“Give back to Caesar what belongs to Caesar and to God what belongs to God,” says Jesus. He urges us to give due attention to the secular and the material and due attention to the sacred and spiritual. He does not suggest that we attempt to divide the two and to live either entirely in the physical like Silas Marner or in the spiritual like a hermit. Rather, Jesus warns that as human beings with bodies and souls, we cannot afford to disregard either the physical or the spiritual entirely. To do so leads to the emptiness of Silas Marner’s mechanical life of weaving and counting – life simply becomes existence dominated by money, by wealth, by possessions. We become obsessed with what we have. Money is important, of course, to the economy and to individuals, but there is more to life than wealth, than possessions. But if we ignore the physical, as some Christians in history have taught, and some sects still do, that leads at the other extreme, to death from thirst or disease caused by neglect of our bodies, or to condemnation of this world as evil and the idea that true believers must separate themselves from it, to the rejection of scientific advance on the grounds that it is of the world and not of God. Jesus taught neither of these views – he shows us here, in his reply to the Pharisees, the importance of finding a balance.

The temptation to divide our life into physical and spiritual compartments is a strong one. Work can, for some people, become a purely physical realm where they earn money and do the tasks they are employed to do. We can mistakenly imagine that God is not interested in what we do while we are at work, only what we do when we are at home or with our family or friends. Similarly, we can convince ourselves that God is not interested in our household accounts – the gas bill, the telephone bill, and the grocery bill.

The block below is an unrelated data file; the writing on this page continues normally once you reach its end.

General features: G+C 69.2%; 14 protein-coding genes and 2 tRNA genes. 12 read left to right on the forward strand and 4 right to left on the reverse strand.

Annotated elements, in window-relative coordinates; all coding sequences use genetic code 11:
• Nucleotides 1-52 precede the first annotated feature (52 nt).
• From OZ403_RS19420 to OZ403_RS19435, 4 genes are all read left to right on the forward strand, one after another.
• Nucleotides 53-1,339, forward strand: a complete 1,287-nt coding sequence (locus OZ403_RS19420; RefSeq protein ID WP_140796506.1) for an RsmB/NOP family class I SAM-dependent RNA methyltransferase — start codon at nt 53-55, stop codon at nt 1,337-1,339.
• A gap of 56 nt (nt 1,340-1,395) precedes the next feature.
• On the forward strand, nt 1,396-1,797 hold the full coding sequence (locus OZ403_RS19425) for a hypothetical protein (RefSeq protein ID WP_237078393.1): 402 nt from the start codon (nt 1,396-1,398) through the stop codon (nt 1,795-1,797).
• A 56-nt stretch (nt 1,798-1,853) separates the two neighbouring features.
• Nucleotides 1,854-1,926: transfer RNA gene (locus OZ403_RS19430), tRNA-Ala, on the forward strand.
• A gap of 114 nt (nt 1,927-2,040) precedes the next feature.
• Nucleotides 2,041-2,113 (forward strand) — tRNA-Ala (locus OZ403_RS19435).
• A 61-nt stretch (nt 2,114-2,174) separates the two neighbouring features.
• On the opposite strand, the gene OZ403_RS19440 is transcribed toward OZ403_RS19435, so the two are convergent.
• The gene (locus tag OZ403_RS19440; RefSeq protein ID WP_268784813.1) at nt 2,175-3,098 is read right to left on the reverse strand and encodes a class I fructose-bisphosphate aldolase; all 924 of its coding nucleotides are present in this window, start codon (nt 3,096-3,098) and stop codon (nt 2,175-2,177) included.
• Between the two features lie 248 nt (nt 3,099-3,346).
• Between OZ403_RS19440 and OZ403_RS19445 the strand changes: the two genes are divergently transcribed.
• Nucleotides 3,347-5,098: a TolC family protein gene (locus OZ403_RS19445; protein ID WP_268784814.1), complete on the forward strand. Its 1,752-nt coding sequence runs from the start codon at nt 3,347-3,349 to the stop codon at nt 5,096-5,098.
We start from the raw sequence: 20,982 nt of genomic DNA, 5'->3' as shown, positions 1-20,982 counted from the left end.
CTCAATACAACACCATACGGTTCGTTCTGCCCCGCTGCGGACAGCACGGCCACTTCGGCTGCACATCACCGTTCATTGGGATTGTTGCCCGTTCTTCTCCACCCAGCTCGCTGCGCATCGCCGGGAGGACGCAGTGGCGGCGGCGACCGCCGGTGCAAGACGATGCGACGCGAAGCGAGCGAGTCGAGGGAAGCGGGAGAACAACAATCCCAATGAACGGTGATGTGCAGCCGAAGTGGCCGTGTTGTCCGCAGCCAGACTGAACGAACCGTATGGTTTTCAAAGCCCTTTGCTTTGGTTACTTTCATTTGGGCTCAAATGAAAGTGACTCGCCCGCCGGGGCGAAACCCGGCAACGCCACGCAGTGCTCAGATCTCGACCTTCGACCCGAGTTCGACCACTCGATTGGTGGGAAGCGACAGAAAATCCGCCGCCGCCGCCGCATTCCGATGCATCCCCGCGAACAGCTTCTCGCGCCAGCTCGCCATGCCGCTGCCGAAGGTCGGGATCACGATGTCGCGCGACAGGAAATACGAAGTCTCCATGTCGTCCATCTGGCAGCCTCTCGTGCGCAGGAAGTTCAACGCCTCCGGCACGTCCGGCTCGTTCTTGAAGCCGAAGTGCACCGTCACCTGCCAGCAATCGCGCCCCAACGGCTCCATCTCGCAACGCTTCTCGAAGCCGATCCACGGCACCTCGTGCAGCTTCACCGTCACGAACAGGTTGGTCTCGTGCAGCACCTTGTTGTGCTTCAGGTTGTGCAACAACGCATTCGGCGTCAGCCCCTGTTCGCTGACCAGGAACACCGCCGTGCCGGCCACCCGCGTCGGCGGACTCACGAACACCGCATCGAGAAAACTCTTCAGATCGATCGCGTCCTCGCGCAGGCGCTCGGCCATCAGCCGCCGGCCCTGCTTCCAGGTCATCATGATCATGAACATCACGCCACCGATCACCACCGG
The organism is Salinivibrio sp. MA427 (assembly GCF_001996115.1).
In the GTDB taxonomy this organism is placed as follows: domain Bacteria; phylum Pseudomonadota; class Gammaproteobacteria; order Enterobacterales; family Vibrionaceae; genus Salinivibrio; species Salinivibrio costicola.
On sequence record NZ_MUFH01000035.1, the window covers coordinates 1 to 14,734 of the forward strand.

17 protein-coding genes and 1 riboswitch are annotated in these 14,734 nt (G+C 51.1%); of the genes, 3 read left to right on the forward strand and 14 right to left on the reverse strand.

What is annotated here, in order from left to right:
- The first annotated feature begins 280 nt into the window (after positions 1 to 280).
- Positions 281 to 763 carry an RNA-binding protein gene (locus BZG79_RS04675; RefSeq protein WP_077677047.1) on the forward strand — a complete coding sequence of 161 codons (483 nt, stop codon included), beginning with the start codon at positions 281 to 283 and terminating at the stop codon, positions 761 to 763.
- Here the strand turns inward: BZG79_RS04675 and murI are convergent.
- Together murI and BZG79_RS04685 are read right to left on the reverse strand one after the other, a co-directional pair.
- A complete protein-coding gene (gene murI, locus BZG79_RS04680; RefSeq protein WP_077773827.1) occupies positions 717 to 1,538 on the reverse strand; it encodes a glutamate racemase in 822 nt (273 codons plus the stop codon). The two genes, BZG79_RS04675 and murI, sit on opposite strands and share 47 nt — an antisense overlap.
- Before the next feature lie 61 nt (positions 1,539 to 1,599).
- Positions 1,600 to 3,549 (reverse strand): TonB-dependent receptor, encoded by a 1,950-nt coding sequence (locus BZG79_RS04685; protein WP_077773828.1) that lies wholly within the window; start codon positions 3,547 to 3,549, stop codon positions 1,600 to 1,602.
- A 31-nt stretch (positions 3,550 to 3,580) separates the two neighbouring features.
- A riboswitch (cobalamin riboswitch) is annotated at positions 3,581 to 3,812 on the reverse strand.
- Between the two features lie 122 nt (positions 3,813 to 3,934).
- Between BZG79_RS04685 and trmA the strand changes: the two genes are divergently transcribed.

Jesus’ words in today’s gospel remind us that God asks us to deal wisely and carefully with the material as well as with the spiritual aspects of life. God wants us to pray and to worship, but God also cares about how we spend our money and what we do while we are earning it. We need Christ’s wisdom and grace if we are to escape from the trap of dividing our lives into sacred and secular, spiritual and physical compartments. Of somehow seeing that church activities have nothing to do with the rest of our life, or that work or home are unaffected by our religious beliefs. When we face moral or ethical dilemmas at work or at home, we need courage not to turn a blind eye or opt for a quiet life. While we are engaged in secular activities, spiritual values – the values of love and justice – still apply. Our duty to God and to God’s law of love is paramount. Yet such spiritual values should not lead us to despise the secular or physical.

If our religious convictions lead us to shun all that is not purely spiritual, we could end up with a life as barren as that of the miser. Jesus calls us to treat both the sacred and the secular with due respect, to strive to integrate them, not to separate them. To follow Christ we need to be ready to find the sacred in the apparently secular. We also must allow our spiritual values to influence our use of the physical, and we must bring our physical needs and concerns with us when we approach the spiritual realm in prayer and worship.

Jesus wants to bring wholeness to the whole of our lives.